Huawei announced yesterday it’s suing the U.S. Federal Communications Commission (FCC), reported The New York Times yesterday. The company filed the petition in the U.S. Court of Appeals for the Fifth Circuit.
In the petition, Huawei is challenging a recently-passed FCC order. The order bars rural American carriers from using federal subsidies to purchase equipment from Huawei and ZTE. The FCC unanimously voted to designate the two companies as national security risks.
During a news conference today, Huawei Chief Legal Officer Song Liuping said the following in regards to the lawsuit:
Politicians in the U.S. say they are very concerned about cyber security. We share these concerns. Banning a company like Huawei just because we started in China — this doesn’t solve any cyber security challenges.
When passing this decision, the FCC did not offer Huawei due process or verify the facts. But, they very loudly and very publicly labeled our company as a national security threat. The FCC’s order violates the Constitution, and we have no choice but to seek legal remedy.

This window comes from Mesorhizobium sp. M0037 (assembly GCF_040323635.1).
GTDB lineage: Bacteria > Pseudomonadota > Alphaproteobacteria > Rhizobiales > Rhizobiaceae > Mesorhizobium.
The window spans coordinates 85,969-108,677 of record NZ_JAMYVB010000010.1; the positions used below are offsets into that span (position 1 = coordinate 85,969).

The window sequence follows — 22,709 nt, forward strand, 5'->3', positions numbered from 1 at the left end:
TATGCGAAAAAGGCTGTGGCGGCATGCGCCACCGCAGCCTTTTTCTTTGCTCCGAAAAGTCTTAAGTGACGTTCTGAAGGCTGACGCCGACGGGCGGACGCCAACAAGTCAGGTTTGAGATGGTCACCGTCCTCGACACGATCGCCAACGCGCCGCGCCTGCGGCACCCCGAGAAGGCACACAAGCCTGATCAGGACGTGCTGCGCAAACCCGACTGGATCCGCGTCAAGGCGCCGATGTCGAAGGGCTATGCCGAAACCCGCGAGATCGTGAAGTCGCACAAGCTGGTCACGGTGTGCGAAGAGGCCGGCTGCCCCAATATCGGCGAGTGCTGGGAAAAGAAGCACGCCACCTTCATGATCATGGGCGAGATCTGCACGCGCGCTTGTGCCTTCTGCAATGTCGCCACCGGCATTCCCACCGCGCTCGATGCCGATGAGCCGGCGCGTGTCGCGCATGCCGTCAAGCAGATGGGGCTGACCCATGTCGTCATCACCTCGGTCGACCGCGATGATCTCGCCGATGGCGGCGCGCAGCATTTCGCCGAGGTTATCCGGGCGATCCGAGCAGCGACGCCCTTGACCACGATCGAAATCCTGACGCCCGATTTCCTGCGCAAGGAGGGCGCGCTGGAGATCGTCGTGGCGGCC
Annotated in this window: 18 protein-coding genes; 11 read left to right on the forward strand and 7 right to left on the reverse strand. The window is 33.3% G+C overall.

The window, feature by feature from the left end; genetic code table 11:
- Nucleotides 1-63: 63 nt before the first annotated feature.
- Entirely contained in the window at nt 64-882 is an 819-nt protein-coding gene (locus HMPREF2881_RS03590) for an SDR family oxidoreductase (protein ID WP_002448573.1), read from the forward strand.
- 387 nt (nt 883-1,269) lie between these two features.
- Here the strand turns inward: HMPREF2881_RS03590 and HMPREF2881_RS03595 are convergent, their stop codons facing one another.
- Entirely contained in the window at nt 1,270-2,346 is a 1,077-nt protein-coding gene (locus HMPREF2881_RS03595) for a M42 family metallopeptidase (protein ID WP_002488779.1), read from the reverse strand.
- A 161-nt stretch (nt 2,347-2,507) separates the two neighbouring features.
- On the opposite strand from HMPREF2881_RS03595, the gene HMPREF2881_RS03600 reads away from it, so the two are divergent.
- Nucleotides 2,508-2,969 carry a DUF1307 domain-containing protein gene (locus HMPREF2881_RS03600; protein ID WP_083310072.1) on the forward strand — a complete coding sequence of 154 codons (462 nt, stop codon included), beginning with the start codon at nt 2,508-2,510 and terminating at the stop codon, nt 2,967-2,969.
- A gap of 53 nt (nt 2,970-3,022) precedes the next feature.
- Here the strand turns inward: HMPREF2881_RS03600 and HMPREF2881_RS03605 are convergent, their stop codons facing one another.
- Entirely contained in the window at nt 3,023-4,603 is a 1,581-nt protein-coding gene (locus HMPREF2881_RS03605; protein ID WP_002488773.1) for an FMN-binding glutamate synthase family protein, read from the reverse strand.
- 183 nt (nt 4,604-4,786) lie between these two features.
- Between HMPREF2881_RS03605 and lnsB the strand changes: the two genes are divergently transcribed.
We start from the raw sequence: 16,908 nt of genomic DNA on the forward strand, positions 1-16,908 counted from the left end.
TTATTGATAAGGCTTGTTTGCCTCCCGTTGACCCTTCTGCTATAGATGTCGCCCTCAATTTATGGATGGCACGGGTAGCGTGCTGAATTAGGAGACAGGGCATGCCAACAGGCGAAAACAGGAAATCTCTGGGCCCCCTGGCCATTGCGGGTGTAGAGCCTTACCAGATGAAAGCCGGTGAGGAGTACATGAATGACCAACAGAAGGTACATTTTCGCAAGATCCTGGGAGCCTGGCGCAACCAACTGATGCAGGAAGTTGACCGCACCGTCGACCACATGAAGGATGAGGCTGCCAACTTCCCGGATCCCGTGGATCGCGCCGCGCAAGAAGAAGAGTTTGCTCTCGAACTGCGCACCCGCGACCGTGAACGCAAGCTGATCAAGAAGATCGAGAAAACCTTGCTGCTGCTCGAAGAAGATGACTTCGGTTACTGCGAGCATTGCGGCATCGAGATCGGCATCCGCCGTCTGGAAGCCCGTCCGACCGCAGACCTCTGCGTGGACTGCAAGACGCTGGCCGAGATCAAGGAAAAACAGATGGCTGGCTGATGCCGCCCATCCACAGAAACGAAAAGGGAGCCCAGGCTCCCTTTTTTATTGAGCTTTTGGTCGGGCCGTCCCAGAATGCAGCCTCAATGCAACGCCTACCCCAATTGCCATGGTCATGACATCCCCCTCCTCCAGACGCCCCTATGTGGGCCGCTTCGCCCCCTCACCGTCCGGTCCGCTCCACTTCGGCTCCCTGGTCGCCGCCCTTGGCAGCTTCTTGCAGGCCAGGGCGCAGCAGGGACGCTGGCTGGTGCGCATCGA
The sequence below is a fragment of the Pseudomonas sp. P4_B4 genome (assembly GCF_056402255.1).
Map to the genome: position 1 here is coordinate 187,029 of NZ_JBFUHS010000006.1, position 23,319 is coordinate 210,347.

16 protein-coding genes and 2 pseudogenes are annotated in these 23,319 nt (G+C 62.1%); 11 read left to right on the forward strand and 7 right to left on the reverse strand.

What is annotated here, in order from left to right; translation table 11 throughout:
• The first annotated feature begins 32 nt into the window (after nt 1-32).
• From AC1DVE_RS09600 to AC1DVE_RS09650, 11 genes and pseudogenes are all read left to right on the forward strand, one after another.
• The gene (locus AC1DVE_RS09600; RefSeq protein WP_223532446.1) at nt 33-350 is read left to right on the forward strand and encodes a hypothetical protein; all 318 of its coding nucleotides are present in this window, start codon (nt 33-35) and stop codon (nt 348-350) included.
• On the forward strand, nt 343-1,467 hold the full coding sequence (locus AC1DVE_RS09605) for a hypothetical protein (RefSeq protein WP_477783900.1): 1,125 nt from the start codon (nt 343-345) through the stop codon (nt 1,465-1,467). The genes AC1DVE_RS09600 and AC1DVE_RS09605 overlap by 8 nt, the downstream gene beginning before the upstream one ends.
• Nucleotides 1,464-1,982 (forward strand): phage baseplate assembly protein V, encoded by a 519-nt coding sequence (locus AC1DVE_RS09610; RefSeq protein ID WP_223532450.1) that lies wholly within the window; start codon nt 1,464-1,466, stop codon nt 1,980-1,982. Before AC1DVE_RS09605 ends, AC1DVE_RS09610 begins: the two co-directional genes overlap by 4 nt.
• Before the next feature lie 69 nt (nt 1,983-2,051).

Liuping also said Huawei submitted “21 rounds of detailed comments” to the FCC. According to Liuping, the comments expressed the harm those in rural areas could experience as a result of the FCC’s order.
Huawei attorney Glen Nager added the following:
There is nothing in the Universal Service’s provisions of the Federal Communications Act that authorizes the FCC to make national security judgments or to restrict Universal Services Funds on the basis of national security judgments.
Speaking at a congressional hearing today, FCC Chairman Ajit Pai defended the agency’s decision to designate Huawei and ZTE as national security threats. According to Pai, the two companies pose a security threat to the U.S.’ communications networks and communications supply chain.
“Given the threats posed by Huawei and ZTE to America’s security and our 5G future, this FCC will not sit idly by and hope for the best.”